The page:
Members of the 500 Home Run Club Not In The Hall Of Fame

With Gary Sheffield just joining the 500 home run club as its 25th member and Jim Thome about to tie Mike Schmidt for 13th on the all-time list, I thought I would take a look at the group of ten players who have hit 500 home runs and aren't in the Hall of Fame.

To define the average Hall of Fame position player, I used JBrew's research based on Sean Smith's historical WAR.  According to the data, the median WAR of the Hall of Famers since 1955 is 70.6.

First, here are the ten current members of the 500 HR club ranked according to their career WAR through 2008:

Name Total WAR Top 3 Seaons Best 3 Year Period Home Runs HR Rank All Time
Bonds, Barry 173.9 37.3 35.4 762 1
Rodriguez, Alex 96.5 30.7 24.6 554 12
Griffey, Ken 83.1 28.5 26.3 614 5
Thomas, Frank 78.7 23.0 22.5 521 18
Palmeiro, Rafael 70.5 20.5 17.6 569 10
Thome, Jim 67.4 21.4 20.1 547 14
Ramirez, Manny 65.3 19.6 17.7 533 17
Sheffield, Gary 64.5 20.6 16.9 500 25
McGwire, Mark 63.7 20.8 15.0 583 8
Sosa, Sammy 58.5 23.4 22.0 609 6

What really sticks out here is that McGwire and Sosa are in the top ten in home runs, but are the last two in total WAR.   The other glaring issue is that seven out of ten of these players (all except Griffey, Thomas and Thome) have been linked to PEDs in one form or another. I really want to see how the HOF votes for some of these players.  McGwire was the first to test the voting waters and while results haven't been good, he has the second lowest lifetime WAR of the club.  It's tough to tell how much of the lack of McGwire love is linked to his usage of PEDs and how much is because he wasn't that good of a player. The real test will be when Bonds is eligible and how the voters react to his candidacy.

Beside just total WAR, I believe a player should be measured on what they did during the prime of their careers. The following chart has the ten players' total WAR along with their best three seasons and their best consecutive three seasons:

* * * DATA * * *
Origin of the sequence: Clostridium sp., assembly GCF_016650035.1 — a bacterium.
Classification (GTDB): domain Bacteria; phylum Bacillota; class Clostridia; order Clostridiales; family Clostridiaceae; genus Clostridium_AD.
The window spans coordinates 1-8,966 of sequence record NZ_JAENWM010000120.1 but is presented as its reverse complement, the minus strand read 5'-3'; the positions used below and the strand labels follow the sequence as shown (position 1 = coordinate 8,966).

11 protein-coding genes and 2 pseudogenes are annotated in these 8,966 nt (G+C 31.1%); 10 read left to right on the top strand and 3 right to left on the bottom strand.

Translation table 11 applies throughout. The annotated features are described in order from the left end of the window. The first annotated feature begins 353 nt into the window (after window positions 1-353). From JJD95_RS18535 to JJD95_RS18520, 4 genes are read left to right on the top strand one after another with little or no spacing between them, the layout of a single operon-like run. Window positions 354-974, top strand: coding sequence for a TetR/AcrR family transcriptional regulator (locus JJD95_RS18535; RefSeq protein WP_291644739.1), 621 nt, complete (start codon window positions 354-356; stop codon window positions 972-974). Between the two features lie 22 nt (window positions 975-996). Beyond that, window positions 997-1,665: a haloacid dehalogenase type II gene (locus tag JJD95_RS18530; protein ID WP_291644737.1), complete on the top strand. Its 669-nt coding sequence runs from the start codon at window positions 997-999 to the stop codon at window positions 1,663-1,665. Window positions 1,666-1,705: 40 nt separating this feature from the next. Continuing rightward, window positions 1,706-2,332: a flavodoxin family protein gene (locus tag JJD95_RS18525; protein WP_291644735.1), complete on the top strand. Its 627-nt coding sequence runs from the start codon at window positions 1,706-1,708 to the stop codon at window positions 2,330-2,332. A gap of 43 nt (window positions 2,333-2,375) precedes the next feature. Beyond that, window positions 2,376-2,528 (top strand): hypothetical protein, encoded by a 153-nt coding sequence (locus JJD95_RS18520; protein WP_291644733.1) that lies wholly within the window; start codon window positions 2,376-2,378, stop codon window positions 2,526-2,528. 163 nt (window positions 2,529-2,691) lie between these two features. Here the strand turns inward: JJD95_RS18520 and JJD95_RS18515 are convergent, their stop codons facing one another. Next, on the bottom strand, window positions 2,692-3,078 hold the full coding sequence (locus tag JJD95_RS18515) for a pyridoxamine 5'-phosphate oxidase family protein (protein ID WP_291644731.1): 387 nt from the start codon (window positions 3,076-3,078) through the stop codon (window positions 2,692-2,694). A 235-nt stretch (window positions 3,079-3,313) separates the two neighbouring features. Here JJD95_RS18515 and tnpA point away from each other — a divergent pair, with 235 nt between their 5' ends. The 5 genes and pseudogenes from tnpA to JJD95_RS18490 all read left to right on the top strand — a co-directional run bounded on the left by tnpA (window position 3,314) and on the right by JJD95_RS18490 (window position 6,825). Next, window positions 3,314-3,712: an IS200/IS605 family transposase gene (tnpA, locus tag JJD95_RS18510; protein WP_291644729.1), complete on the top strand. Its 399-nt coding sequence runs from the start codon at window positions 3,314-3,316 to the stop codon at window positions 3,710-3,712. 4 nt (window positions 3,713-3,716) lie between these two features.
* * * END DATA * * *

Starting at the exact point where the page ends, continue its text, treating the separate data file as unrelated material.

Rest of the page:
Totals_medium

The only numbers that really stick out to me on that graph are from Sosa where he had a few really good years and not much beyond that. Sammy's top three seasons (23.4 WAR) accounted for 40% of his total WAR, while Frank Thomas' top three seasons (23.0 WAR) accounted for only 29% of his total WAR.

I originally graphed all ten players and the average HOF numbers together in one graph, but it was way too confusing. So instead I grouped the players by career WAR, with the best three in the first graph, followed by the middle three, and then the bottom four.  The average HoFamer line is included for context.

Above_medium

Even_medium

Below_medium

Out of these players, the only one I bet would bet making the HOF on the first try is Griffey, while it seems like Thomas and Thome should eventually make it in. The other seven all have the PED headlines hanging over them, so whether they make it or not likely has more to do with how the HOF voters deal with PEDs than their actual productivity levels.

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